CLEVELAND — A long-time beauty trend could be causing breast cancer, according to a new study from the National Institute of Environmental Health Sciences.
The study involved more than 46,000 women and found that women who dye their hair or chemically straighten their hair have a higher chance to develop cancer. All of the women involved in the study had a sister with breast cancer, however the women themselves did not.
A trip to the salon for hair color is normally exciting, but there are new concerns after a study linking some chemical hair treatments to breast cancer.
Dr. Jordan Winter, Chief of Surgical Oncology at University Hospitals Cleveland Medical Center says more conclusive research still needs to be done.
“The question is whether some of these dye constituents interact with the hormone biology in specific ways that contribute to breast cancer formation,” says Dr. Winter.
The study showed the breast cancer link is higher for black women compared to white women who use permanent hair dye. The chances to develop cancer were also shown to increase if a woman chemically straightens her hair frequently.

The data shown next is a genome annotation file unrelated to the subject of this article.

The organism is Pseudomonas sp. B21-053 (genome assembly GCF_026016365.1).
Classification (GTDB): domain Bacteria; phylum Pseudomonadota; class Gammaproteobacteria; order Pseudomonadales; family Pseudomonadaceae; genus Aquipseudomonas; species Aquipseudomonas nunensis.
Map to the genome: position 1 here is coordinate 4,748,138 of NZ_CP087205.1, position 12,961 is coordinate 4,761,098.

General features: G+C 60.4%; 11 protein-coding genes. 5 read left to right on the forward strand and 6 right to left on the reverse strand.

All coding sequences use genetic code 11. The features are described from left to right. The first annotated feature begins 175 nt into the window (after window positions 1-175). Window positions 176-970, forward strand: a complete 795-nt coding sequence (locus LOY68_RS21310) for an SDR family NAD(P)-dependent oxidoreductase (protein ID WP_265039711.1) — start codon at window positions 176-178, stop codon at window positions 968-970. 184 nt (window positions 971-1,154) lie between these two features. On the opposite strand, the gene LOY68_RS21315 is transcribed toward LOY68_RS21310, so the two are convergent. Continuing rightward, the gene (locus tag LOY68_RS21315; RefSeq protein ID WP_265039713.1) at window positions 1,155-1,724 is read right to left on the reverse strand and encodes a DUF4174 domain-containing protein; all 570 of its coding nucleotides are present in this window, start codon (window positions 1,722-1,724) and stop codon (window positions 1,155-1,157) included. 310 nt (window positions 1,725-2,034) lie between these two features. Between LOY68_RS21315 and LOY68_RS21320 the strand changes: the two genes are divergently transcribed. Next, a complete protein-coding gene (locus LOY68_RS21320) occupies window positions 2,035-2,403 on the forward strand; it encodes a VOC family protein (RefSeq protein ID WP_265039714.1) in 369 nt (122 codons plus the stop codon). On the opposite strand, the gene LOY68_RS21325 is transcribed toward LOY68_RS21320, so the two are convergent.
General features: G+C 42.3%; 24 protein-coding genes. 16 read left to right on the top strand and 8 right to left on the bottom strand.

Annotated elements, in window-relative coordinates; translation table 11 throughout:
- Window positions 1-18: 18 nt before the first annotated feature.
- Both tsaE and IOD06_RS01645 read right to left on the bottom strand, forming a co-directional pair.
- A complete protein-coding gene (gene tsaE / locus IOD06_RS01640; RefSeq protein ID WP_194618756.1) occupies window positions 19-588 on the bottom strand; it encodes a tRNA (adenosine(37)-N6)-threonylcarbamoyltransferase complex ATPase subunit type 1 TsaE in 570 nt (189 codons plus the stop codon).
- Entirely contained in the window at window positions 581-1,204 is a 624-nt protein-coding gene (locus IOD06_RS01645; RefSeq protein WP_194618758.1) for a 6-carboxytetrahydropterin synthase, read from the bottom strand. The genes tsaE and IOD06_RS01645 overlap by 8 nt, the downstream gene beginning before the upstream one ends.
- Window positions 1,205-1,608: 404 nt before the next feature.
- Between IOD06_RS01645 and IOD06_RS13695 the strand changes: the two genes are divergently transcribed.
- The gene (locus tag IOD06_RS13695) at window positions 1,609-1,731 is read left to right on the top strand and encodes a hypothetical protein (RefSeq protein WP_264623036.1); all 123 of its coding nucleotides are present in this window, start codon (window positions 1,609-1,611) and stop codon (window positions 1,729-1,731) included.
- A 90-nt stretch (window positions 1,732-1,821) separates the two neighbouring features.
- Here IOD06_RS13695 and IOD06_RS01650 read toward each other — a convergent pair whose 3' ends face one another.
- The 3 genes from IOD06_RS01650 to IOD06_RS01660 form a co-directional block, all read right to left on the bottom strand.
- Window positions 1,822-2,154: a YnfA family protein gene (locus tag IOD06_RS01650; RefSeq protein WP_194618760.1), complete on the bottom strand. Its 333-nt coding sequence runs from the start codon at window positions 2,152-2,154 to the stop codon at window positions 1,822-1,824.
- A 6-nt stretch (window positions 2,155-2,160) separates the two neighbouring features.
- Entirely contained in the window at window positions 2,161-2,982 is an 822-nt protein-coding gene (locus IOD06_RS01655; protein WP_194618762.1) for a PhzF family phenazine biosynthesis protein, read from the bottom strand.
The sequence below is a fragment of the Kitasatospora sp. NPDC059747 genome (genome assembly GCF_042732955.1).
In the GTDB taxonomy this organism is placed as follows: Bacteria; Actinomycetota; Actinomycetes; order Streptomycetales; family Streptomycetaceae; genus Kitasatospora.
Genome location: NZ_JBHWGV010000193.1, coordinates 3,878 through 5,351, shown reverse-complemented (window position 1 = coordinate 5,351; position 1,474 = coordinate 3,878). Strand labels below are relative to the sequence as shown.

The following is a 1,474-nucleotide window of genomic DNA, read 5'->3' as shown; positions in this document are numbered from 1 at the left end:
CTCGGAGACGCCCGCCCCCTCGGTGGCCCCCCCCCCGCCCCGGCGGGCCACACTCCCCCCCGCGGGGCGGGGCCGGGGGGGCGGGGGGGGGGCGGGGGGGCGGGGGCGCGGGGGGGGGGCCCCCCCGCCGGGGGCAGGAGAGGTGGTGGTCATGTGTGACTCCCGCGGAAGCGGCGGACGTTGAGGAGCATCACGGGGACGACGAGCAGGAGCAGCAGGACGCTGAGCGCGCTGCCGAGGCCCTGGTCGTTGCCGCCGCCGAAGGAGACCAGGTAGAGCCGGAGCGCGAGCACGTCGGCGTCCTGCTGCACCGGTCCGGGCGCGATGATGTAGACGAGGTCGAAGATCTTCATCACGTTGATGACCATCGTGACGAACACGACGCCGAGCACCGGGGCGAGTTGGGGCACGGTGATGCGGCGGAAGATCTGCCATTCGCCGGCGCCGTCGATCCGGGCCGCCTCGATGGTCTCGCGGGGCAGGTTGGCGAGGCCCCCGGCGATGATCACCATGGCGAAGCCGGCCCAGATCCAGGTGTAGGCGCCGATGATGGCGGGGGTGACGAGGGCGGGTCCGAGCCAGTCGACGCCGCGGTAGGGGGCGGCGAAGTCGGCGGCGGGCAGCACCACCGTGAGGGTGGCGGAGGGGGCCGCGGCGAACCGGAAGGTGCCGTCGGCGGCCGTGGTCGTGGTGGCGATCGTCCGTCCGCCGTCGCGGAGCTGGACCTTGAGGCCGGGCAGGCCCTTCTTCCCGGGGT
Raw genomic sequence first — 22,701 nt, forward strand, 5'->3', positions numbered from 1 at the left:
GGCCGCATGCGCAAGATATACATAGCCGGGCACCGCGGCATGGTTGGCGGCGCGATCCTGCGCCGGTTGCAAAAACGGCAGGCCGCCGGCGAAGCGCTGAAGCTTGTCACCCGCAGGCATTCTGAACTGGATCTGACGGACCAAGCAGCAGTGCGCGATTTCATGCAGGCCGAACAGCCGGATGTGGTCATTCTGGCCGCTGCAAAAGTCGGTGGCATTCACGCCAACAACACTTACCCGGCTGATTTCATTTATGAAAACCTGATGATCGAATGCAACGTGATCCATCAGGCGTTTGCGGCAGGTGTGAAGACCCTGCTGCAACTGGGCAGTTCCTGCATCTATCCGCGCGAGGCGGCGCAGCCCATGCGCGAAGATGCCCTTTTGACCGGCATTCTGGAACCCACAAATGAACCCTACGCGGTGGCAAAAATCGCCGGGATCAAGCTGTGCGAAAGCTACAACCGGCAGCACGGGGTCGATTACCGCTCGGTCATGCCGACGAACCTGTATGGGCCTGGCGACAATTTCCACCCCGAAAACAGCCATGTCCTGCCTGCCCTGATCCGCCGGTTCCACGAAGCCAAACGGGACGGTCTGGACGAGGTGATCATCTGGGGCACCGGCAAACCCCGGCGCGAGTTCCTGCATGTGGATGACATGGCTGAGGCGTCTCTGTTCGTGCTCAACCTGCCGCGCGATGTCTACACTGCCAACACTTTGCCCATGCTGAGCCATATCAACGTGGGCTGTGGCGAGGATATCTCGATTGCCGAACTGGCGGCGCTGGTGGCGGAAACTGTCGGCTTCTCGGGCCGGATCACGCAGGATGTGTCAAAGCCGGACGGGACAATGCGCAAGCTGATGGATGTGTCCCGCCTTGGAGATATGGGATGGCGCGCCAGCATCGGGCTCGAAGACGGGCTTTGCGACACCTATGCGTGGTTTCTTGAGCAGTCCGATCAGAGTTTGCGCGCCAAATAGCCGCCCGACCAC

Hairstylist at MZ Salon & Spa, Deena Nicely says there are things you can do to increase safety if you prefer to color your hair.
“There’s a lot of different options. There’s ammonia free products, there’s also highlighting off scalp which doesn’t penetrate the skin which is wonderful. There’s even hair powder and sprays that don’t cause discomfort,” says Nicely.
The new study acknowledges that the USDA says it doesn’t have reliable evidence of a link or proof that hair dye or straightener causes cancer.
“There’s a different array and levels of what you’re going to do as far as exposure and there’s a way to be almost not exposed by using the proper technique and tools,” says Nicely.
So if you’re concerned, local experts say you don’t need to be worried.
“I think it is way too early to change lifestyle patterns based on this study,” says Dr. Winter.
It’s also important to note that there are other factors that impact your chances of getting breast cancer, like family history, diet, smoking and more.